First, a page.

I also expect to see virtual and augmented reality play a role in the near future. Imagine a factory worker strapping on a Google Glass-style device to inspect a particular machine. Somewhere across the country, a remote expert is viewing the exact same images and guiding that worker through the repair process with detailed instructions. That is the future of UC in the manufacturing realm.
3. Closing the deal. You just finished manufacturing a new line of products. Your top salesperson is in front of the client about to close the deal. But suddenly the customer says it wants to make an even bigger purchase—an amount that exceeds the customer’s credit limit. In the past, the salesperson would usually put the sale on temporary hold, go back to headquarters and hash out a solution with the credit department and the executive team.
But that delay could ultimately jeopardize the sale. That’s where UC can be a game changer. Now the sales rep can use a mobile device to securely initiate a video/web conference with the appropriate executives to renegotiate the credit limit and close the deal. Shorter sales cycles means lower cost of sale and higher margins.
4. Modeling behavior. Fashion is another area where real-time collaboration tools are accelerating manufacturing. There are a lot of U.S.-based fashion teams that do their manufacturing in Asia. This geographical gap can delay the roll out of new fashion lines as design changes are volleyed back and forth.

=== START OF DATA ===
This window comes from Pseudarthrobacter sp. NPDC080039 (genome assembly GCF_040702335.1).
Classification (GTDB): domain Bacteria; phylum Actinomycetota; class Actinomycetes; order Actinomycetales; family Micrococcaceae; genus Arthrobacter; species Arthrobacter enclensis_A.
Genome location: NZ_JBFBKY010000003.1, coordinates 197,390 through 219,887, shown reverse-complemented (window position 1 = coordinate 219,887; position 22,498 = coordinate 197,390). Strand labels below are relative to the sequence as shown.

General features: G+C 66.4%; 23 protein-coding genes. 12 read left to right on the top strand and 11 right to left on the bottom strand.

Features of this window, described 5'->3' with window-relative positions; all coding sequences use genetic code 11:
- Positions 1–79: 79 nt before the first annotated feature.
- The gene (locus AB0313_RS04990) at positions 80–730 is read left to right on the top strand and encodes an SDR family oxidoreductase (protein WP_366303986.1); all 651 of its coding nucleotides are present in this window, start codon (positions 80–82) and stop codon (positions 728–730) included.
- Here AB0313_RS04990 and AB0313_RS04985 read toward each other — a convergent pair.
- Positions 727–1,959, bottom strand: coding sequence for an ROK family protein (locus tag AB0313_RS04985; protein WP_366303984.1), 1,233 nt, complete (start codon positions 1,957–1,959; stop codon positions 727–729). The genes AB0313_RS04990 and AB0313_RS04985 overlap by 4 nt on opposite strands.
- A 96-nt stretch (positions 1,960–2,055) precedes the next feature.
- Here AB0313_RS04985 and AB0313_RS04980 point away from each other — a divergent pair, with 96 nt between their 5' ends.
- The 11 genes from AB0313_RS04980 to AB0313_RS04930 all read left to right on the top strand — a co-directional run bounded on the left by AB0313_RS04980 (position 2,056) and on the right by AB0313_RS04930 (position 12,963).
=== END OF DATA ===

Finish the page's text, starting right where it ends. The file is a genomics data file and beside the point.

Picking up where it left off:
That’s why forward-thinking garment makers are experimenting with tools like the virtual fashion runway. A model in a remote location can wear, say, a new blouse under neutral white light so the design team a continent away can assess the way it fits and drapes. By sharing ideas over high-definition video conferencing, designers and manufacturers have extra flexibility to do last-minute tweaks to their current collections. If, for instance, yellow blouses with big buttons are suddenly flying off the shelf in spring, a product can be ready for shipment in quick order—instead of next autumn, when nobody wants yellow blouses anymore.
5. Staying alert to problems. Things don’t always go as planned on the factory floor. Sometimes machines act funny or exceed a certain threshold of inefficiency. When that happens, you want to be alerted immediately. A UC system can automatically email or instant message key people who should know about the problem. And it can go step further. The system can automatically create a shared workspace and send out invites to an on-demand web conferencing session. The result is that all critical decision makers are together instantly and making decisions about getting that particular machine up and running quickly and seamlessly.
In all aspects of manufacturing, from supply chain and sales to design and factory floor, unified communications can play a critical role in driving efficiencies and innovation—and enabling manufactures to succeed in the digital age.
About the Author
Dave Murphy is the global UC alliance director at IR. Dave joined IR in 2016 and is responsible for leading the global team focused on enhancing existing, and developing new, Alliance relationships with strategic UC vendors. He has over 25 years experience in communications technology, including working on collaboration solutions in Cisco for almost 10 years and prior to this as a Unified Collaboration Specialist for Microsoft.